A plan to tax financial transactions in eleven EU member states from 2014 is illegal, the bloc's lawyers have concluded, dealing what could be a final blow to the measure as proposed.
The findings set out in a 14-page legal opinion will make it harder to press ahead with a measure aimed at making banks pay about €35 billion a year to make up for receiving taxpayer aid during the financial crisis.
The report is encouraging for Britain, which is the EU's biggest financial centre and is opposed to the tax.
Britain, and several other EU states, refused to participate, leaving the eleven to go it alone and raising questions about how it would work without full participation.
Germany, France, Italy, Spain, Austria, Portugal, Belgium, Estonia, Greece, Slovakia and Slovenia were planning to adopt the tax on stocks, bonds, derivatives, repurchase agreements and securities lending.
However the legal services for EU member states said in their opinion dated 6 September that the transaction tax plan "exceeds member states' jurisdiction for taxation under the norms of international customary law".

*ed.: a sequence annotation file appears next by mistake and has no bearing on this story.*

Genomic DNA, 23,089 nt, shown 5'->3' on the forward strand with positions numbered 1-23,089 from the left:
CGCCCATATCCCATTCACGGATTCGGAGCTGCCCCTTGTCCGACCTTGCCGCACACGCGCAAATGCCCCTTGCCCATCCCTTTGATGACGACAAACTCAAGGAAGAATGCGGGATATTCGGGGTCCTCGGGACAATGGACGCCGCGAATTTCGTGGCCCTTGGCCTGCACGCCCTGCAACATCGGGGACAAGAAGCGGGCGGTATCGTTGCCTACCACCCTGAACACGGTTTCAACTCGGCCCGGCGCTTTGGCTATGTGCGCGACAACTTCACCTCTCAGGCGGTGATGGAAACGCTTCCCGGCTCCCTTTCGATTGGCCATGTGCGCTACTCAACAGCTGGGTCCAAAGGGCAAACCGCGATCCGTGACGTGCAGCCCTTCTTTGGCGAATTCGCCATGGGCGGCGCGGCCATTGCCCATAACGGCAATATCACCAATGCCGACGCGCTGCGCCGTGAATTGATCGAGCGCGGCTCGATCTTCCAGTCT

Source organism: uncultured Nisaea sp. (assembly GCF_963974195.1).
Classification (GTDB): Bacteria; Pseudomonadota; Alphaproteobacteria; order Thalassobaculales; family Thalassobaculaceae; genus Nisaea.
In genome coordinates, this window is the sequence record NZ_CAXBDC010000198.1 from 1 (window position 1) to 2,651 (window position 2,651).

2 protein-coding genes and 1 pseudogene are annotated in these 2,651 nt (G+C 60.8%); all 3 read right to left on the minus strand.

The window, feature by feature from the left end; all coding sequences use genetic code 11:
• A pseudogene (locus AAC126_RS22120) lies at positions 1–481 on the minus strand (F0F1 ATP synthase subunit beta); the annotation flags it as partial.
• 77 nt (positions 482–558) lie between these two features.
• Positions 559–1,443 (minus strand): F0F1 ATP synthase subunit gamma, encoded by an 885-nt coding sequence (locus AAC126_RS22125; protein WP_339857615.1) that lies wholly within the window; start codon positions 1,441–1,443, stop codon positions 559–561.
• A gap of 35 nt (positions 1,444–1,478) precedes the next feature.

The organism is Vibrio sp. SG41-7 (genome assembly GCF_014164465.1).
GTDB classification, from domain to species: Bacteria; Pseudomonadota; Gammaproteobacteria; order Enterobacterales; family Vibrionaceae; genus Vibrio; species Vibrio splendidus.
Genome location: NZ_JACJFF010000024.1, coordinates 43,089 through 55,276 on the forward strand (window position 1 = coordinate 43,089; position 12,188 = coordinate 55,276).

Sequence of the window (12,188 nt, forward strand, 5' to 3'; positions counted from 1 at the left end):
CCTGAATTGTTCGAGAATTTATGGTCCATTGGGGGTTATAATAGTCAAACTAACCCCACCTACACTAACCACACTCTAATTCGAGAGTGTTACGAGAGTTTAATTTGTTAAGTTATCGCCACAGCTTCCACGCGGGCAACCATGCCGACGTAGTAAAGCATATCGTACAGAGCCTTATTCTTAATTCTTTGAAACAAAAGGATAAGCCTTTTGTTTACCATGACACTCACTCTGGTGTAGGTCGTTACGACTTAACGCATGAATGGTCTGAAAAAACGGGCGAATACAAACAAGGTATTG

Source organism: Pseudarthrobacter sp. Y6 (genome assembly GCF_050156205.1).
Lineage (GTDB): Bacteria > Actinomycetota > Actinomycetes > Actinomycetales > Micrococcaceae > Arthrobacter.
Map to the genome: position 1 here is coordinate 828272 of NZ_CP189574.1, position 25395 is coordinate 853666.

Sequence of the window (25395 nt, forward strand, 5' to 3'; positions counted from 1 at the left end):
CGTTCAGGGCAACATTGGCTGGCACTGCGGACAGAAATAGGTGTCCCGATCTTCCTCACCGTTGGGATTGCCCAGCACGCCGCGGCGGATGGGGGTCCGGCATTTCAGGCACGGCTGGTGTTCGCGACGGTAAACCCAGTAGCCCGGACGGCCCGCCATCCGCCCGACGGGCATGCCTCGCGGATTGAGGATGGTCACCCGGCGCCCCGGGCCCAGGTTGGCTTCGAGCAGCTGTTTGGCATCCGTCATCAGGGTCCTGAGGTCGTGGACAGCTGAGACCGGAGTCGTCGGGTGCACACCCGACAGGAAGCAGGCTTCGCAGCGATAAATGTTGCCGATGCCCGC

The plan is also not compatible with the EU treaty "as it infringes upon the taxing competences of non participating member states", the document obtained by Reuters said.
A transaction tax only in some member states would also be "discriminatory and likely to lead to distortion of competition to the detriment of non participating member states".
Britain is challenging the transaction tax plan in the bloc's top court saying it was concerned it would affect transactions carried out beyond the borders of countries that sign up for it.
Faced with warnings from the industry that the tax could snarl up financing for the economy, there were already moves to scale back the levy and delay its roll out.